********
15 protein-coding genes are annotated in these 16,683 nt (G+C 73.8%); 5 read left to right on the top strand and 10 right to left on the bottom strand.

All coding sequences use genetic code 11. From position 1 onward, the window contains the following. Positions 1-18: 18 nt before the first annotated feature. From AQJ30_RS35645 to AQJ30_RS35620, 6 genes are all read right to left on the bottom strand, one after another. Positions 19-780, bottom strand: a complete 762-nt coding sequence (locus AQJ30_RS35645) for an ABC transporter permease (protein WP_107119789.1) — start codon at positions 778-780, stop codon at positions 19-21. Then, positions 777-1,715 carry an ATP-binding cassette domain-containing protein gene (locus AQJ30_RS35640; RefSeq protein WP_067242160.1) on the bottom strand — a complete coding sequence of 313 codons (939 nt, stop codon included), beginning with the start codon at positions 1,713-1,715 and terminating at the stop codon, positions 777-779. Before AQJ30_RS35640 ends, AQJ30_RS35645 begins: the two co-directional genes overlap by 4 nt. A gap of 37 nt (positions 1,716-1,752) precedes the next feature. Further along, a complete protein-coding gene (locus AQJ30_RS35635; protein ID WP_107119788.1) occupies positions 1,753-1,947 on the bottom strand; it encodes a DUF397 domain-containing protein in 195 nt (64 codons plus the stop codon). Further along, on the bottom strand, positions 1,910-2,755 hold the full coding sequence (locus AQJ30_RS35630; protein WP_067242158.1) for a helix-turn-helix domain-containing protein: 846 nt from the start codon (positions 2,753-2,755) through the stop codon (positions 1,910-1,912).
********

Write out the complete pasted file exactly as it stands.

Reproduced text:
15 protein-coding genes are annotated in these 16,683 nt (G+C 73.8%); 5 read left to right on the top strand and 10 right to left on the bottom strand.

All coding sequences use genetic code 11. From position 1 onward, the window contains the following. Positions 1-18: 18 nt before the first annotated feature. From AQJ30_RS35645 to AQJ30_RS35620, 6 genes are all read right to left on the bottom strand, one after another. Positions 19-780, bottom strand: a complete 762-nt coding sequence (locus AQJ30_RS35645) for an ABC transporter permease (protein WP_107119789.1) — start codon at positions 778-780, stop codon at positions 19-21. Then, positions 777-1,715 carry an ATP-binding cassette domain-containing protein gene (locus AQJ30_RS35640; RefSeq protein WP_067242160.1) on the bottom strand — a complete coding sequence of 313 codons (939 nt, stop codon included), beginning with the start codon at positions 1,713-1,715 and terminating at the stop codon, positions 777-779. Before AQJ30_RS35640 ends, AQJ30_RS35645 begins: the two co-directional genes overlap by 4 nt. A gap of 37 nt (positions 1,716-1,752) precedes the next feature. Further along, a complete protein-coding gene (locus AQJ30_RS35635; protein ID WP_107119788.1) occupies positions 1,753-1,947 on the bottom strand; it encodes a DUF397 domain-containing protein in 195 nt (64 codons plus the stop codon). Further along, on the bottom strand, positions 1,910-2,755 hold the full coding sequence (locus AQJ30_RS35630; protein WP_067242158.1) for a helix-turn-helix domain-containing protein: 846 nt from the start codon (positions 2,753-2,755) through the stop codon (positions 1,910-1,912).